but for that time period alone, there were 3,485 fewer horses shipped to Mexico in 2016 than in 2015, which is a 19.6% decrease.
Based on the current developments, it is not unreasonable to expect the actual number of horses saved from slaughter as of June 30th to be much greater than the USDA AMS reported figure of 5,834. This is not an insignificant decrease and these lives saved are worth celebrating or at the very least, maintaining a positive view.
As for horse meat products being exported
from Mexico, it's important to note that only Vietnam, Japan, and Russia are currently importing from Mexico. Of those shipments, Vietnam's and Russia's imports have slowed down significantly compared to last year, while Japan has increased. However, overall exports of horse meat products from Mexico are down by 60%.
the number of horses shipped continues to decrease in 2016
What do these numbers show us besides the immediate lives saved from slaughter? Well, what has become abundantly clear is that both the horse slaughter industry in Mexico and the kill buyer businesses here in the U.S., have still not bounced back from the broad-reaching effects of the EU ban. The number of horses being shipped to Mexico immediately decreased in 2015 and even today, in 2016, those numbers are substantially reduced from 2014 (pre-EU ban) and continue to remain significantly lower than 2015.
The fact is, almost 34,000 horses were saved from slaughter in 2015 and we are currently on track to see that many, if not MORE, saved in 2016 due to the EU ban. This is a success ALL advocates should take pride in.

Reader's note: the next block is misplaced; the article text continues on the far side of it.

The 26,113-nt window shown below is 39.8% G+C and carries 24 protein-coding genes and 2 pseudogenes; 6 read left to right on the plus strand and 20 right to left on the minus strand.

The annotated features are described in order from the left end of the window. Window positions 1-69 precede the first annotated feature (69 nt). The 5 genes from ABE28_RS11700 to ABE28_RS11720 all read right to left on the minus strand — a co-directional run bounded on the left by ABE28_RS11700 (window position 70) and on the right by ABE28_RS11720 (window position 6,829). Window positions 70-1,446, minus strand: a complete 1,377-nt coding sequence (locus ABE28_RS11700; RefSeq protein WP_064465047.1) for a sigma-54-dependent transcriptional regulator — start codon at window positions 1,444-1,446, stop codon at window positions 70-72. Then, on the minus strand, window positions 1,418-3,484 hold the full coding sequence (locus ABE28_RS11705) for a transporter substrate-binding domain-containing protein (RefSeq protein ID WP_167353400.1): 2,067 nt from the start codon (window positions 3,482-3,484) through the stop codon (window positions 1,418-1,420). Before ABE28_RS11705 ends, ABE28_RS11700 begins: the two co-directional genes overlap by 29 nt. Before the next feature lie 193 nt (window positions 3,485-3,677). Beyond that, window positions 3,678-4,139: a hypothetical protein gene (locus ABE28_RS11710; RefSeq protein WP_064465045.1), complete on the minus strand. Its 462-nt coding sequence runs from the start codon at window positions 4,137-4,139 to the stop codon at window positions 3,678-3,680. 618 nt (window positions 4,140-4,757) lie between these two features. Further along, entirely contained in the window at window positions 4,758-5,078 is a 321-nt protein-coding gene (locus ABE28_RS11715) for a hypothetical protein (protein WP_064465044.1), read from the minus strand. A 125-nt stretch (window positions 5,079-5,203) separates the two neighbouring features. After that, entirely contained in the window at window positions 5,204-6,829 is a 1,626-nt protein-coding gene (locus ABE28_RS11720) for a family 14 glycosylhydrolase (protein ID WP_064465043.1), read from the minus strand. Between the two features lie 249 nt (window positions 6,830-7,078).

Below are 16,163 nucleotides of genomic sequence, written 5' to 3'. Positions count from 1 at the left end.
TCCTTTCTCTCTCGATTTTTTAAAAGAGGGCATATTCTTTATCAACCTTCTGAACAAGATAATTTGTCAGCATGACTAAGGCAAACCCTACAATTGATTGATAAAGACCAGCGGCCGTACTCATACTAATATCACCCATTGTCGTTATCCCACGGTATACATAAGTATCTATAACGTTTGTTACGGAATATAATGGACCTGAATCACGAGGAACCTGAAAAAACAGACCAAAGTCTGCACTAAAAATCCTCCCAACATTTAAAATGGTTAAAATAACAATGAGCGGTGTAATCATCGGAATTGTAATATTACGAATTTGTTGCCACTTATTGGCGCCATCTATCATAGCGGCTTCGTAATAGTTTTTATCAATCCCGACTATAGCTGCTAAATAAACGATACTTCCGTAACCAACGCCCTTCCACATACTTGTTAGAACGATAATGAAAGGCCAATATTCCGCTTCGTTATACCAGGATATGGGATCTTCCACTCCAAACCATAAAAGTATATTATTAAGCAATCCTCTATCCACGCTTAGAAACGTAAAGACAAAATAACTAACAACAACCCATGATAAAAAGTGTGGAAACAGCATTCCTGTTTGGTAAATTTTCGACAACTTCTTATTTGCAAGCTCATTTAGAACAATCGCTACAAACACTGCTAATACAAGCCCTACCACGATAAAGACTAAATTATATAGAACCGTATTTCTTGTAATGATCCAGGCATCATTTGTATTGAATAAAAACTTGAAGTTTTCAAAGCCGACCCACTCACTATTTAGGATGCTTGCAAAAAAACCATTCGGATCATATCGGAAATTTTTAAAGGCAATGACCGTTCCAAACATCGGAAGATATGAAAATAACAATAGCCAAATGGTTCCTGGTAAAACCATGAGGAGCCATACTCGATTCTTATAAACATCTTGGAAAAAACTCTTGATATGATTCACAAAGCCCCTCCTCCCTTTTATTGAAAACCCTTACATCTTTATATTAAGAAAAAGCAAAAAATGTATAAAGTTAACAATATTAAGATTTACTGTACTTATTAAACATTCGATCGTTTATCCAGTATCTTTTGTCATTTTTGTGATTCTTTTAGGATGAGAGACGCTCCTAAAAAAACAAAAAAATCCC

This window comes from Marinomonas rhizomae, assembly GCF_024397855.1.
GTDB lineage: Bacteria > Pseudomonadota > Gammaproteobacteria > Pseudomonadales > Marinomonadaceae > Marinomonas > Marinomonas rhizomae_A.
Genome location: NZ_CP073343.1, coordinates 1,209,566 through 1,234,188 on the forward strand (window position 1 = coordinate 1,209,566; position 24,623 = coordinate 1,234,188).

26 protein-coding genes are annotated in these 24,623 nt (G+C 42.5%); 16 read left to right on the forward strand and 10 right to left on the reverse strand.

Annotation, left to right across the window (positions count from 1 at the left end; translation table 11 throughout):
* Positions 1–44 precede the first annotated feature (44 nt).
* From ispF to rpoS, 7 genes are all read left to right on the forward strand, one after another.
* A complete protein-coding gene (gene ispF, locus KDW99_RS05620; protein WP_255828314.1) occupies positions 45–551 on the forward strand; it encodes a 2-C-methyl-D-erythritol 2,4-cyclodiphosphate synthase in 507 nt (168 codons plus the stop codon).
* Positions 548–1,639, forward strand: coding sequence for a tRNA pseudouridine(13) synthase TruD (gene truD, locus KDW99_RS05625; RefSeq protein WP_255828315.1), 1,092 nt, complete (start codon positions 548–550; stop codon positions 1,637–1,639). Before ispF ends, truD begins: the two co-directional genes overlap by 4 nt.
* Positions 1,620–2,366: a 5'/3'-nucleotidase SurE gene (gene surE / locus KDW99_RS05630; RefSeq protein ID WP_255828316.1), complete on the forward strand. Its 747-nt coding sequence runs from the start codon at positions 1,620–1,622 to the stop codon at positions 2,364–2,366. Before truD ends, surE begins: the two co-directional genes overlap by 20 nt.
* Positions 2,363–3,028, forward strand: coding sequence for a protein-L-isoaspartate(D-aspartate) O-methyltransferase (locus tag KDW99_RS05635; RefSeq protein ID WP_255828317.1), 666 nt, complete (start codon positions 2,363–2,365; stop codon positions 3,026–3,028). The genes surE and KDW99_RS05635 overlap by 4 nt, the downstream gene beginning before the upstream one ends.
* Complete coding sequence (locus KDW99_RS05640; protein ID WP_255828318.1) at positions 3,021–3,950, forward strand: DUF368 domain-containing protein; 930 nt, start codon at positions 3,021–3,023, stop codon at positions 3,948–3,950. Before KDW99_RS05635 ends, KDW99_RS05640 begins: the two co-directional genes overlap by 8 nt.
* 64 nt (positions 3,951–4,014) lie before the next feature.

We at Animals' Angels feel that the EU ban has been a very important step in the right direction to protect the horses we all know and love. While we're thrilled to see this success, we know that more needs to be done. We will continue to move forward in our fight against horse slaughter until we reach our ultimate objective which is to end the slaughter of our horses once and for all. In order to achieve this goal, however, it is imperative that we document the cruelty of the trade, both here in the U.S. as well as in Canada, to convince the global forces in charge that horse slaughter will never be humane, no matter where it happens.
we must work harder than ever on an EU ban for Canada
To that end, our investigators are on the road as this report is released, currently focusing their efforts on the large auctions and feedlots in the Northern States and Canada. We will continue to provide legislators with in-depth investigative reports that detail the overwhelming evidence of neglect, abuse and cruelty that is inherent in the horse slaughter industry, along with the documentation of fraudulent records and the ongoing health risks of horse meat due to the pharmaceuticals the animals are given throughout their lives. Moreover, we will persist in our direct conversations with the EU Commission, strongly urging them to ban horse slaughter in Canada as well.
Our horses deserve better. They deserve a future. And at Animals' Angels, we will never stop working on their behalf.